Monday 20th August (Goreme)
Wakened up to luxury this morning. Radio 2 on my laptop. Sadly no Sarah Kennedy. She's ill and could be off all week, but Aled Jones standing in quite well.
Quite an overlap on today's trip. After all, if you've seen one cave, you've seen maybe not them all, but probably most of them.
We initially called in at pigeon valley, named because the residents kept a lot of pigeons in this area. The "houses" that you frequently see on the cliff faces are in fact pigeon lofts. Pigeons were important in the life of the inhabitants. They were a means of communication. The white of their eggs was used to make the white plaster that we can still see in the many churches, and their droppings used for fertiliser.
Next on the programme was a visit to Derinkuyu underground city. There are nine underground cities open to visitors in this region, Derinkuyu being the biggest. The caves date back to 2000BC, and were built to provide protection from the constant threat of invading armies. In more recent times, they provided a refuge for the Christian population who felt it wiser to keep a low profile from the Crusaders, who wanted their money or their animals, and the Moslem armies who wanted them dead!
As a means of protection, the tunnels are narrow and steep. The accommodation is on several levels and goes down to 45 meters.
|Cat Swinging not an Option|
|An Underground Church|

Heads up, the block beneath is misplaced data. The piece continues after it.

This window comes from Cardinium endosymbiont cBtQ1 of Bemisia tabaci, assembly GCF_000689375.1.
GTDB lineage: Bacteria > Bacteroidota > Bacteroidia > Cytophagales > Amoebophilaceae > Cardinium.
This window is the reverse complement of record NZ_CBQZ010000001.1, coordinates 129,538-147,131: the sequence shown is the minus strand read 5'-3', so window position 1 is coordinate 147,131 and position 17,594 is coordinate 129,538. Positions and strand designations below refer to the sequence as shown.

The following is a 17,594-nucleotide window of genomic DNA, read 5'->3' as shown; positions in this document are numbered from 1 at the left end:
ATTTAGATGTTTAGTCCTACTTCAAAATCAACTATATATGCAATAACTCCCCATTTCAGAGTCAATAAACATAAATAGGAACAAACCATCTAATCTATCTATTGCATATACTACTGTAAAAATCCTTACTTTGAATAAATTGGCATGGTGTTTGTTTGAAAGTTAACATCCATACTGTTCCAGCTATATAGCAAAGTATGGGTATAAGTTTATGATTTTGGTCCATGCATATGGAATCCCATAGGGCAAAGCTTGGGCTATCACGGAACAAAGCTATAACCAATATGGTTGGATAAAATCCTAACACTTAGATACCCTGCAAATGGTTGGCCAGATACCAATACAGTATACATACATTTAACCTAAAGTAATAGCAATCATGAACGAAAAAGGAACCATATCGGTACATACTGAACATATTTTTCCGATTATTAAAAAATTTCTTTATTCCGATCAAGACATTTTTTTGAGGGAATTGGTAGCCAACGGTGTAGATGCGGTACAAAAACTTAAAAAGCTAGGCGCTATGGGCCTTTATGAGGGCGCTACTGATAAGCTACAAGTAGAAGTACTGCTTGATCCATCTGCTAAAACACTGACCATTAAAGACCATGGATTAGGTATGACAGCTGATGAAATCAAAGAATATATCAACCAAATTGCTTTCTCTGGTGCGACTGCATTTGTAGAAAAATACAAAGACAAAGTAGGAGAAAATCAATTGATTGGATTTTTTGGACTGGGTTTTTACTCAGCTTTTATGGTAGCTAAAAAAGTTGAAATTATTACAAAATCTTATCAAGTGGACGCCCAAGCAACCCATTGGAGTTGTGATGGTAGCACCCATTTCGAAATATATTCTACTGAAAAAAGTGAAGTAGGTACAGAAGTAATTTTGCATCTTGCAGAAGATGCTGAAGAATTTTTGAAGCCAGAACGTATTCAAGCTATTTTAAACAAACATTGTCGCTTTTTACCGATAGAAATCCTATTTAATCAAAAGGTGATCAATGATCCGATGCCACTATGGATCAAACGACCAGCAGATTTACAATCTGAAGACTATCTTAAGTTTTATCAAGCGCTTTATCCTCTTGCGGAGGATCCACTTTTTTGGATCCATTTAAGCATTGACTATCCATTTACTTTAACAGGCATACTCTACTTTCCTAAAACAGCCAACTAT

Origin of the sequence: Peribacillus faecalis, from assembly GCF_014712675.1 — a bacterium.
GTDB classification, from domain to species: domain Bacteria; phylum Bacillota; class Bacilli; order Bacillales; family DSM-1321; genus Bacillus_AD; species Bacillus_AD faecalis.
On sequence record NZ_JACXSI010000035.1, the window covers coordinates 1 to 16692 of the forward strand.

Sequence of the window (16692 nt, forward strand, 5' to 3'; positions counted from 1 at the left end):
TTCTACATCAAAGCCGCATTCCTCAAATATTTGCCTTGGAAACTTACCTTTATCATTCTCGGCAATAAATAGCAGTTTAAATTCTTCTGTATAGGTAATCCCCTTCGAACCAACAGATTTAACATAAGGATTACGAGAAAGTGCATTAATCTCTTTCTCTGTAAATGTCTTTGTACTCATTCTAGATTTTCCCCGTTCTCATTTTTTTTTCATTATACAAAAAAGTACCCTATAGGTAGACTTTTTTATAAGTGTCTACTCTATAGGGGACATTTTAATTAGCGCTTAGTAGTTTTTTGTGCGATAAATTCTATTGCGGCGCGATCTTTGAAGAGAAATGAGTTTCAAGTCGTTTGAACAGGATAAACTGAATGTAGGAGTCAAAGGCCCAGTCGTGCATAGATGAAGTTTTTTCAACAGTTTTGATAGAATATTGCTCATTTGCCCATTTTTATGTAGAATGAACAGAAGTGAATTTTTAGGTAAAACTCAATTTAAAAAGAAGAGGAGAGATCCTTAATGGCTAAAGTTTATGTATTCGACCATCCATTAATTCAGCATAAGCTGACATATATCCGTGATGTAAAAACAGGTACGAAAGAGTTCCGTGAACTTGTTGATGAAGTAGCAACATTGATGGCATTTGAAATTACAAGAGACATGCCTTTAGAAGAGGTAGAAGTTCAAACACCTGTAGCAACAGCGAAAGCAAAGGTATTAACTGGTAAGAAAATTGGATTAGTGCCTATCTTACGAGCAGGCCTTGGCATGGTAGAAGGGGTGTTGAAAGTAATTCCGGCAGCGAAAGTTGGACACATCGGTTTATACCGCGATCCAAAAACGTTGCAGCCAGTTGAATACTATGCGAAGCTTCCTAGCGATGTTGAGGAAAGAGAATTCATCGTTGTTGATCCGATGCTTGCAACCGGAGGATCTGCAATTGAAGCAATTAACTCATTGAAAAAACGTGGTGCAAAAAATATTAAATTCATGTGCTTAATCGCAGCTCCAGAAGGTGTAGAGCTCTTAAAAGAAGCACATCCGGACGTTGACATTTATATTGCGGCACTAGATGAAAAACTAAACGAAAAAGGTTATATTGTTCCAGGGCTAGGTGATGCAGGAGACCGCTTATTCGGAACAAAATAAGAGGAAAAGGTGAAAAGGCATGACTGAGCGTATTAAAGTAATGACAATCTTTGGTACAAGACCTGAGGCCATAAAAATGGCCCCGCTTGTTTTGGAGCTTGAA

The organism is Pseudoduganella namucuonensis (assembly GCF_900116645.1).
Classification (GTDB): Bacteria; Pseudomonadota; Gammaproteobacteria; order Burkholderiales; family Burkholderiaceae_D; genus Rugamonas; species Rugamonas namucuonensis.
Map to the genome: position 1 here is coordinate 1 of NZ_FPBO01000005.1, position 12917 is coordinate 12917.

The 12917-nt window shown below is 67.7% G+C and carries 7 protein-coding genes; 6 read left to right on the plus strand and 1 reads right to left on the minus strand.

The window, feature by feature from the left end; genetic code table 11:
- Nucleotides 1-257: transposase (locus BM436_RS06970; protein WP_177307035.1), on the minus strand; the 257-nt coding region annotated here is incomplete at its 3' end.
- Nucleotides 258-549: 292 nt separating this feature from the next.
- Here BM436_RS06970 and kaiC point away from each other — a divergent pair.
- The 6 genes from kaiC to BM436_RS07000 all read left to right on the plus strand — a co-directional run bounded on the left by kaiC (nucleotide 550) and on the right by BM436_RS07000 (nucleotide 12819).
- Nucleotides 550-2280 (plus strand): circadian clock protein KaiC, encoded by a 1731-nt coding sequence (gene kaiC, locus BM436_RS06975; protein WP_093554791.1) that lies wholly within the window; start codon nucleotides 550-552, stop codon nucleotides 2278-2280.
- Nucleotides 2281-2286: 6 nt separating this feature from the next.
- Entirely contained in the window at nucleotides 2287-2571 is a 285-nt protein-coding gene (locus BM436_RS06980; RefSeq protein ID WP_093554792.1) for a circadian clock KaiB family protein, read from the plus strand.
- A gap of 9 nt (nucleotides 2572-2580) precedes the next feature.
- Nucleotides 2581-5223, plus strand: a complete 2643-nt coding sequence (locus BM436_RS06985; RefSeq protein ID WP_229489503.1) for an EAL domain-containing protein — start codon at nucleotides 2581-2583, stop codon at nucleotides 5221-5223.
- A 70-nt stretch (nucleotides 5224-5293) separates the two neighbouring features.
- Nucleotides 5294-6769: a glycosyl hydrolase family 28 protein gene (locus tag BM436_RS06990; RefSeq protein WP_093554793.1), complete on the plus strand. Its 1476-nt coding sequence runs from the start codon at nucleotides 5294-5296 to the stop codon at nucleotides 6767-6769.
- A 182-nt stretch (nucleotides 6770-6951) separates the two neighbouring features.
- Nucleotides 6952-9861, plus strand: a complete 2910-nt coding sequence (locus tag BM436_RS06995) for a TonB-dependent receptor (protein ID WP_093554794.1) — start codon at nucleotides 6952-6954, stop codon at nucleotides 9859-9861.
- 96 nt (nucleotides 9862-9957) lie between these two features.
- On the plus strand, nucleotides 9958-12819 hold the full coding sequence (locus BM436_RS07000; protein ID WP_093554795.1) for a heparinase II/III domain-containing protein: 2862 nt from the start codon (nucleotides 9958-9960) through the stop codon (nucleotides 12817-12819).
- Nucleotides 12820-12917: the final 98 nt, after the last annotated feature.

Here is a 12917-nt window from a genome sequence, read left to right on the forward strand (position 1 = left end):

On to the Ihlara valley now. This made a change from caves and tunnels! The walking was not finished, however, as the valley is 16Km long. No, I didn't! But we did walk 4 or 5 Km. The valley was one of the first settlements of the early Christians trying to escape the Romans. There are over 100 Byzantine churches built into the valley walls. it was eventually abandoned because of recurring earthquakes causing rock falls.
Another new experience now. The night bus to Pamukkale. Busses in Turkey are very efficient, and most people use them for their long distance travel. I was taken to the bus station for my transfer, which meant catching the long distance express bus to Denizli, and a local connection to Pamukkale. The bus left promptly at 7.30. My original plan was to read for some of the way, but within the hour it was quite dark, so I had to go to plan "B" and get some shut eye. Every couple of hours the bus would stop at a service station for 30 minutes or so. I would guess that these are designed round long distance busses from the number using them. As far as service, cleanliness and prices go, the UK has a lot to learn. I had a sandwich and a can of peach nectar for 4YTL (about £1.50. Beat that anywhere else.)
|Goreme High Street|
|A Street Vendor Selling "Turkish Babies"|
|A lace Seller|